Massachusetts State Butterfly
Let's Pick a Massachusetts State Butterfly!
Massachusetts has an official state bean (baked navy), a state muffin (corn), and a state rock (Roxbury Puddingstone), but no state butterfly! It’s time to change that.
Butterflies are beautiful and have much to say about the health of our environment. That’s why declining populations due to loss of habitat and other environmental threats are a cause for great concern.
To raise awareness and celebrate the world that is butterflies, The Massachusetts Butterfly Club has partnered with Girl Scout Troop #85103 of Norfolk to nominate three candidates for Massachusetts State Butterfly.
Meet the candidates (for more information, click on the butterfly photo)
Scientific name: Speyeria cybele
Color: Upperside of male is tan to orange with black scales on forewing veins; female tawny, darker than male.
Wing Span: 2.5-4 inches
Caterpillar Food Plants: Violets
Adult Food: Nectar from milkweeds, thistles, ironweed and many other flower species.
Habitat: Open, moist places including fields, valleys, pastures, meadows, open woodland, and prairies.
Relationship to MA: One of our most common summer butterflies. Seen in gardens and meadows throughout nearly all of the state.
Scientific Name: Papilio polyxenes
Color: Black with yellow dots and orange patch. Males more brightly colored than females.
Wing Span: 2.7-3.3 inches
Caterpillar Food Plants: The main host plant for the caterpillar in the wild is Queen Anne's Lace, but they also eat garden plants like carrots, parsley, dill, and fennel.
Adult Food: Black Swallowtails prefer to nectar plants like Zinnia, Joe Pye Weed, and Purple Coneflower.
Habitat: gardens, yards, wet and dry meadows
Relationship to MA: Common resident species and widespread in Massachusetts. This is a very well-known butterfly, familiar to nature lovers, gardeners, and outdoor enthusiasts throughout much of the East.
Scientific Name: Nymphalis antiopa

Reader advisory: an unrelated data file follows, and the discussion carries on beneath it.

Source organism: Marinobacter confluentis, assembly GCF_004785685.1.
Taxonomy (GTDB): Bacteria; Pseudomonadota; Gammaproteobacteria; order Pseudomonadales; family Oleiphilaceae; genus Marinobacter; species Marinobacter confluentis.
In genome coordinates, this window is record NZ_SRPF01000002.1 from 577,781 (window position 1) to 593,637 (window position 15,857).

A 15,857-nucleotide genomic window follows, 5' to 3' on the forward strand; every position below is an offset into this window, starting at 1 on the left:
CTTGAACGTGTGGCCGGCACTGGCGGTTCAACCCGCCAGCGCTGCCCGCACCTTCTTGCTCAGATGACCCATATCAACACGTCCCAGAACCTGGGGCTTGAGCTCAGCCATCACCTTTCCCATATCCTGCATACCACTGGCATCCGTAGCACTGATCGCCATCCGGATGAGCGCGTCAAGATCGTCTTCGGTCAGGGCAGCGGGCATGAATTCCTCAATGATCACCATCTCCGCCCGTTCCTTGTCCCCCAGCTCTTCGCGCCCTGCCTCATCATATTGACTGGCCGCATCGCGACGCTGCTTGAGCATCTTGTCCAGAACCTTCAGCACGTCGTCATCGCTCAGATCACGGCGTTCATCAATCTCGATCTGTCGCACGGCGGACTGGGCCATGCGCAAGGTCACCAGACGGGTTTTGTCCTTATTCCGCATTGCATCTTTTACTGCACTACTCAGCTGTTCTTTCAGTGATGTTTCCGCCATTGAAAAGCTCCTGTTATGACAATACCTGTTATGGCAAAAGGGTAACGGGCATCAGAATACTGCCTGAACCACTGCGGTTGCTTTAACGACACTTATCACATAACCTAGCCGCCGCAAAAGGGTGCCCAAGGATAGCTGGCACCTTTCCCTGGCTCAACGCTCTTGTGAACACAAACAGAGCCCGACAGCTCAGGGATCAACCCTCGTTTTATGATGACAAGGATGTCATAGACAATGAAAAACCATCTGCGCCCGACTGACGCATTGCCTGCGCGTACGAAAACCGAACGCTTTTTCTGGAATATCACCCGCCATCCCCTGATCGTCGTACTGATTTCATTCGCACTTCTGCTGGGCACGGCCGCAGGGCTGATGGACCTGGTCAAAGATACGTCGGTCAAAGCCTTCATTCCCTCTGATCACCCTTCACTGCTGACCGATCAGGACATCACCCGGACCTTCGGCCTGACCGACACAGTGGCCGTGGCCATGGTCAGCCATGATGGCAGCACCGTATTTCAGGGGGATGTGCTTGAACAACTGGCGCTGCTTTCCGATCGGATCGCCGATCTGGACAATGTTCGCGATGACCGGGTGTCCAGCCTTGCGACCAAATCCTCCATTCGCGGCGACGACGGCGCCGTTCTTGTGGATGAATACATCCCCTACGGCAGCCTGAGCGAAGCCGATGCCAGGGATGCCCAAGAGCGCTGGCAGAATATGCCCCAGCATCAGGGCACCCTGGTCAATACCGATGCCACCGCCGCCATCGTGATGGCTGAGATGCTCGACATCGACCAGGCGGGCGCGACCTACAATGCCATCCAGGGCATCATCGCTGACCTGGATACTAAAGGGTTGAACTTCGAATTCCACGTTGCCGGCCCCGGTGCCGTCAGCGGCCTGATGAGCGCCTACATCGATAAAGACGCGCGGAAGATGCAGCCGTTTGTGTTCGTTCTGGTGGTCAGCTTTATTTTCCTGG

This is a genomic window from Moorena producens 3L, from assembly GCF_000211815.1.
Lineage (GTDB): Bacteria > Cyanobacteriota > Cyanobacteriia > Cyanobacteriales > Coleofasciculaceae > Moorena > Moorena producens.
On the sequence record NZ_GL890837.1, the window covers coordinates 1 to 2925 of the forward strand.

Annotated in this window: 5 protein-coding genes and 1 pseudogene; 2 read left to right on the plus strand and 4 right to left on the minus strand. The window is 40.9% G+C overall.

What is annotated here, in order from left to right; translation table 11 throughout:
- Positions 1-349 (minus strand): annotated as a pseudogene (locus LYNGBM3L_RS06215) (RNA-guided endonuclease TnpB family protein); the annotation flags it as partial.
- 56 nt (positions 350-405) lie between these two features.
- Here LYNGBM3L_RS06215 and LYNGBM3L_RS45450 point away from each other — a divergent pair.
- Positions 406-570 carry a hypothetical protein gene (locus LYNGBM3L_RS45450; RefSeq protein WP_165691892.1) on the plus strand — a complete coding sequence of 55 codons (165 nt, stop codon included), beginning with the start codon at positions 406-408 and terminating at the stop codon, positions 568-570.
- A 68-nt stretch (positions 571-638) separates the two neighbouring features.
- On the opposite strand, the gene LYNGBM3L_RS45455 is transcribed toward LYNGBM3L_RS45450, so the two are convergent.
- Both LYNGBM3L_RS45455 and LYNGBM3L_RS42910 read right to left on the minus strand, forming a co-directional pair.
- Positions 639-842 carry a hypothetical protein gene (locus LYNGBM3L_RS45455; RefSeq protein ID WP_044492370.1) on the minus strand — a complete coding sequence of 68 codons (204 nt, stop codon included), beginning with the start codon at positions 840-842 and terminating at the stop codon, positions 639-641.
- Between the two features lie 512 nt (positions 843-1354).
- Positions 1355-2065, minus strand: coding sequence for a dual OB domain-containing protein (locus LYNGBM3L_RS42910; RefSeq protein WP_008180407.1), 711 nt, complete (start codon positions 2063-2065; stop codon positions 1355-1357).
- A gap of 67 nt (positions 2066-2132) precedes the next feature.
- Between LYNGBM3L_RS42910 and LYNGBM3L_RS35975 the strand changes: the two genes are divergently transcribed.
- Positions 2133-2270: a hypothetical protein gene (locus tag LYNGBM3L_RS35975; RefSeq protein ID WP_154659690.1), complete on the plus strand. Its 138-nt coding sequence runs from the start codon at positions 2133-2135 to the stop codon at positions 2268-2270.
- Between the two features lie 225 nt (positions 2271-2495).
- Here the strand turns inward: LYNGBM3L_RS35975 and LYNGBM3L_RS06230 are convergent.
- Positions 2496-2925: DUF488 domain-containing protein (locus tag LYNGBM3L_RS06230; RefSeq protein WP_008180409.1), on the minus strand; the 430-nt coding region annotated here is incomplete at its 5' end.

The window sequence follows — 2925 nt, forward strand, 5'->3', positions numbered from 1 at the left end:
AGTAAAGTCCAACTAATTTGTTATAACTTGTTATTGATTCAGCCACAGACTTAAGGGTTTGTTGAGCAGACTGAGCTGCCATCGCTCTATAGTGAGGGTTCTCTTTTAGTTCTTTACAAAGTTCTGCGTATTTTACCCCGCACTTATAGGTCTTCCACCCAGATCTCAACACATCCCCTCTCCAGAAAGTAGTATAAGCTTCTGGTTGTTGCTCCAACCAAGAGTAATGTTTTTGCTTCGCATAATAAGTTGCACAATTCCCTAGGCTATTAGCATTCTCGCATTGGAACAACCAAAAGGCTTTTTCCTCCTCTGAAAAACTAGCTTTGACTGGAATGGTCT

Color: Upperside side is dark brown/maroon with pale yellow edges.
Wing Span: 2.25-4 inches.
Caterpillar Food Plants: Trees including willows, elms, and poplars.
Adult Food: Tree Sap, especially that of oak. Will also feed on rotting fruit.
Habitat: Forest borders, parks, gardens, open-woodlands, groves
Relationship to MA: Many Mourning Cloaks overwinter as adults in Massachusetts and they are among the very first butterflies to emerge in the springtime.
Troop # 85103 of Norfolk - We have spread the word about the importance of butterfly conservation to the many residents of Norfolk. The girls have learned a lot from our project.
“Butterflies are an important contributor to our ecosystem. The butterfly has an interesting life cycle that is studied by scientists. Scientists keep a close eye on butterflies because they indicate negative changes to the environment. Butterflies are similar to the bees and help promote plant diversity. The butterfly is a key factor in maintaining a healthy environment and it is important that people are aware of the butterfly's contribution to the state of Massachusetts. By having a state butterfly, we will increase attention to this small, but essential, part of our world.”
How to Vote: From September 15th through October 15th a Survey Monkey link for voting will be posted on this page.
See more details on Facebook https://www.facebook.com/MAStateButterfly
For more information on how your group or school can help please email: email@example.com
Visit The Massachusetts Butterfly Club website for all things butterfly! http://www.naba.org/chapters/nabambc/index.asp